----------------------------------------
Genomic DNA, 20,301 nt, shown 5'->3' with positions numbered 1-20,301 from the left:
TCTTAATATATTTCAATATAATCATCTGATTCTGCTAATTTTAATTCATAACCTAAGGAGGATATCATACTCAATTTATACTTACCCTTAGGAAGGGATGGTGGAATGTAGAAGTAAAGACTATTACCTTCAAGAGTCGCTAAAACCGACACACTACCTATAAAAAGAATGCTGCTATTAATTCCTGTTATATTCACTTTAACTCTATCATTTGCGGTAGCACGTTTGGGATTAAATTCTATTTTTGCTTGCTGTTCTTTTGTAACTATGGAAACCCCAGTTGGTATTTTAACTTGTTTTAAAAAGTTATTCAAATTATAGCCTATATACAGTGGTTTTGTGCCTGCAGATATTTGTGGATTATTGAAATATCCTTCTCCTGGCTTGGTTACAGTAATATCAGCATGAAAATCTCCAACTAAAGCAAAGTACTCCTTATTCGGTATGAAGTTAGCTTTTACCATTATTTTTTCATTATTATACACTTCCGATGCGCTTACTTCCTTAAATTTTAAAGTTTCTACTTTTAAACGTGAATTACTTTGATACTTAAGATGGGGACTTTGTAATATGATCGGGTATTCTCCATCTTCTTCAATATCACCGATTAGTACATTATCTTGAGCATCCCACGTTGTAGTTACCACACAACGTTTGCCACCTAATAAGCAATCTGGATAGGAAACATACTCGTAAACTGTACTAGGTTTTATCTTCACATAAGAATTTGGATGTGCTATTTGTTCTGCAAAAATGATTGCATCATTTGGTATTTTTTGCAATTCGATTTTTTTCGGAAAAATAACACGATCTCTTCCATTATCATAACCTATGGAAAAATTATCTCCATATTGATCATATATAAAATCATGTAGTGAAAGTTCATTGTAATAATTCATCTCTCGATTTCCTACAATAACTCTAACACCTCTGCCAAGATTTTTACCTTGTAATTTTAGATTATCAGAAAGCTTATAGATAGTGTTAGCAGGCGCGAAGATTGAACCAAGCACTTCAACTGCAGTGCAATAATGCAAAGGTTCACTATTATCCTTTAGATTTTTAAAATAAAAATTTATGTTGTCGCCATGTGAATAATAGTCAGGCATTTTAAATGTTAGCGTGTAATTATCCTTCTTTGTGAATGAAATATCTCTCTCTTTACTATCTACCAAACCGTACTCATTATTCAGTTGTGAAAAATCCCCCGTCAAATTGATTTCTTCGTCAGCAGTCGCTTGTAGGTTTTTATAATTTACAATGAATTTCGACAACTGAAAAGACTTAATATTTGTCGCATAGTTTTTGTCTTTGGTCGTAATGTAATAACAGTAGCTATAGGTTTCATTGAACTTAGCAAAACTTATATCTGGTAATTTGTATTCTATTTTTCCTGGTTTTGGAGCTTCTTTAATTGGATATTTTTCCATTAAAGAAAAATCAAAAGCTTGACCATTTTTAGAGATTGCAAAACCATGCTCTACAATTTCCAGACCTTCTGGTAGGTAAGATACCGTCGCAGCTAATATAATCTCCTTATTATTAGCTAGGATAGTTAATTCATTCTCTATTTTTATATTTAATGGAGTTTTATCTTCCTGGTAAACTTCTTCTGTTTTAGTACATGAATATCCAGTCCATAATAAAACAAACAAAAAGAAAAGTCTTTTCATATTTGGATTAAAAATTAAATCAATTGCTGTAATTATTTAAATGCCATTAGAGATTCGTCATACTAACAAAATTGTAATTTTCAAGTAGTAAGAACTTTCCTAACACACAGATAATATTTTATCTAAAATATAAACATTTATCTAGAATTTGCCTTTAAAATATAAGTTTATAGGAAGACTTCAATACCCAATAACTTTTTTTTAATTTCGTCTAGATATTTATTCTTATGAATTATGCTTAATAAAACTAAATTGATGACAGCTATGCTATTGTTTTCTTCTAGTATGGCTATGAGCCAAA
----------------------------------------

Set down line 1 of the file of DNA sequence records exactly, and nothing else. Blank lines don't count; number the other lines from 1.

Genomic DNA, 20,301 nt, shown 5'->3' with positions numbered 1-20,301 from the left: